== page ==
Writer: Howard Brenton
Director: John Dove
Reviewer: Mark Clegg
Although not as famous as other doomed lovers like Romeo and Juliet or Arthur and Guinevere, the story of Abelard and Eloise is more rooted in fact and history than the others, and is consequently perhaps the more emotional tale.
Set in Medieval France, the story sees Abelard the philosopher and his student Heloise begin an affair that shocks the locals almost as much as his challenging of the ideas and ideals of the church by referencing the works of Aristotle. Displeasing Heloise’s family and the local clergy is not the best of ideas and once the zealous Abbott Bernard of Clairvaux takes it upon himself to oppose Abelard’s heretical views, the fate of the lovers is sealed.
Quite frankly this may seem a little dry as a brief synopsis, but this production from English Touring Theatre and Shakespeare’s Globe is enthralling, accessible and beautifully constructed. The script touches upon many themes and Abelard’s Aristotelian arguments are thought-provoking even today. Meanwhile Heloise is far from a bland love interest and her conversations with her lover show that she is more than a match for his intellect. Their combined fate once their tryst is discovered spirals downwards over many years and is well paced within the script to allow for a dramatically satisfactory and even slightly rueful denouement.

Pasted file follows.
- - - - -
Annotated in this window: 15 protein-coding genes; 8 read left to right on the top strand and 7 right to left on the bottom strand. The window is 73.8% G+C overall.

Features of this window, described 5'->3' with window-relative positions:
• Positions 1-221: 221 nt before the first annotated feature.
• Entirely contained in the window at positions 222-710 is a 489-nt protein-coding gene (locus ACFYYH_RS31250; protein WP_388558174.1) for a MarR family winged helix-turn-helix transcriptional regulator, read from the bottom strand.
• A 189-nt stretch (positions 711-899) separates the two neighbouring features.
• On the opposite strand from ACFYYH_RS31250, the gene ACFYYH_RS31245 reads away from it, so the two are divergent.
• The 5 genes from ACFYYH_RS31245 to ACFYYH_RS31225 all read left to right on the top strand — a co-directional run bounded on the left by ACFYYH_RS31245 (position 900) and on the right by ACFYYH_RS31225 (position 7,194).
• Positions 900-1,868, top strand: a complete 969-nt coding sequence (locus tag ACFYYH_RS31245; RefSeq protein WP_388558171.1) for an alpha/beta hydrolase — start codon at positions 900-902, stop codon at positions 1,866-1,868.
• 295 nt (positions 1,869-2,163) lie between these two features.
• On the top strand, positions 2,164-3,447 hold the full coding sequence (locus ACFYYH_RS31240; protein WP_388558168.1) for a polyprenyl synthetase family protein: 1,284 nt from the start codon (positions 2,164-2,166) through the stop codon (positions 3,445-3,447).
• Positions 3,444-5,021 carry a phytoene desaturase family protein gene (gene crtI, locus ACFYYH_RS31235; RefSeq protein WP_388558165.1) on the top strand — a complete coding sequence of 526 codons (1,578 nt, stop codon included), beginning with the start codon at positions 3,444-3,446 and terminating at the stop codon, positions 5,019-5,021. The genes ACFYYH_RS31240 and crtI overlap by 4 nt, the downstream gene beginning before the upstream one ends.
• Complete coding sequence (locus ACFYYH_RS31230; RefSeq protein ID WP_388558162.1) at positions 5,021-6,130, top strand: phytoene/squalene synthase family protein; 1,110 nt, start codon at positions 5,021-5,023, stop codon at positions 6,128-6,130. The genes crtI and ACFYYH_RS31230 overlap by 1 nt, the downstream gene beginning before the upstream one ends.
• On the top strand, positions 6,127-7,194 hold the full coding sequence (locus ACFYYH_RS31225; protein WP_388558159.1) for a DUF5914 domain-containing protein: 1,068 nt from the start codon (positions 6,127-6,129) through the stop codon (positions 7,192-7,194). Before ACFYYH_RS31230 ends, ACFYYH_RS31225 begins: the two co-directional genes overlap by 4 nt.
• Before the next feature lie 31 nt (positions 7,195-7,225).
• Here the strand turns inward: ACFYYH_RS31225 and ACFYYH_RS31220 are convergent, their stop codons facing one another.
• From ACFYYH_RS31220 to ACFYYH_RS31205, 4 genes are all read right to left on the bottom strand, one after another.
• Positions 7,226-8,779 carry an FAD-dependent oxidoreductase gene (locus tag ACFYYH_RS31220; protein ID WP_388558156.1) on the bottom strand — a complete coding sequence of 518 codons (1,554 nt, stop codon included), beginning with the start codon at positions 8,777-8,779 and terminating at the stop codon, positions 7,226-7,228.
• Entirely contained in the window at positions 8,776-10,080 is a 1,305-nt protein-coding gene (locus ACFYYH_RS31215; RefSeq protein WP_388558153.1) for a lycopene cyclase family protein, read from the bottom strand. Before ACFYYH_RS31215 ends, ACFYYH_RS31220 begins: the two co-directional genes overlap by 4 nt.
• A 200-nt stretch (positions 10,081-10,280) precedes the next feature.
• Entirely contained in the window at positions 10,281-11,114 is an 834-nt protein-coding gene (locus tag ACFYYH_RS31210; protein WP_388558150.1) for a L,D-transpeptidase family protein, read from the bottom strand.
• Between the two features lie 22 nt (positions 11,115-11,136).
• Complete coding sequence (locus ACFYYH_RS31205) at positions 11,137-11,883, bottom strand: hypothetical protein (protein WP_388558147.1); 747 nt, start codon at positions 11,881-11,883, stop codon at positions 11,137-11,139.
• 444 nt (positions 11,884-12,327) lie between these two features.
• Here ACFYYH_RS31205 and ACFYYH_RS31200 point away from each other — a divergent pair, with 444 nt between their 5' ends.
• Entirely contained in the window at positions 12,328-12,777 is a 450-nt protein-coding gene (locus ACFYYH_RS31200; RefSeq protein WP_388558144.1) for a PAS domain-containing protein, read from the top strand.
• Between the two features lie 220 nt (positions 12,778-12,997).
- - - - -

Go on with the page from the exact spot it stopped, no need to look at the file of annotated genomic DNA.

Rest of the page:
The cast are simply perfect. David Sturzaker plays Abelard with conviction and sincerity and Jo Herbert’s Heloise has a beautiful balance between spirited and stoic. Julius D’Silva is an imposing Louis VI and Edward Peel is excellent as Heloise’s betrayed uncle Fulbert. All other rôles are equally well cast however the standout performance is Sam Crane as Bernard of Clairvaux. The rôle could be interpreted as Abelard’s villainous nemesis but the script and Crane’s performance are never as lazy as that. Crane’s Bernard is immersive and eccentric with hints of madness among his rhetoric. The rôle brings to mind Amadeus with Bernard being Saleri to Abelard’s Mozart.
Thankfully the inherent tragedy of the piece is balanced with some well-placed and genuinely funny comedy. John Cummins and William Mannering as Alberic and Lotholf fill the traditional comic double act rôles very much in the vein of Rosencrantz and Guildenstern. The script has some great one-liners and John Dove’s direction features some lovely little bits of business that elicit appreciative chuckles from the audience.
The set is simple and functional, representing everything from a field to a chapel with the use of minimal props and furniture. The costumes are impressively authentic as is the incidental music as written by William Lyons and played by a live three-piece band.
Despite the tragedy inherent in the story, this production does not tug hard enough at the emotions and suffers a little bit for that. However it is always fascinating, frequently amusing and certainly deserves to be seen. It may even provoke a theological debate in the car on the way home.
Runs until: 8th March 2014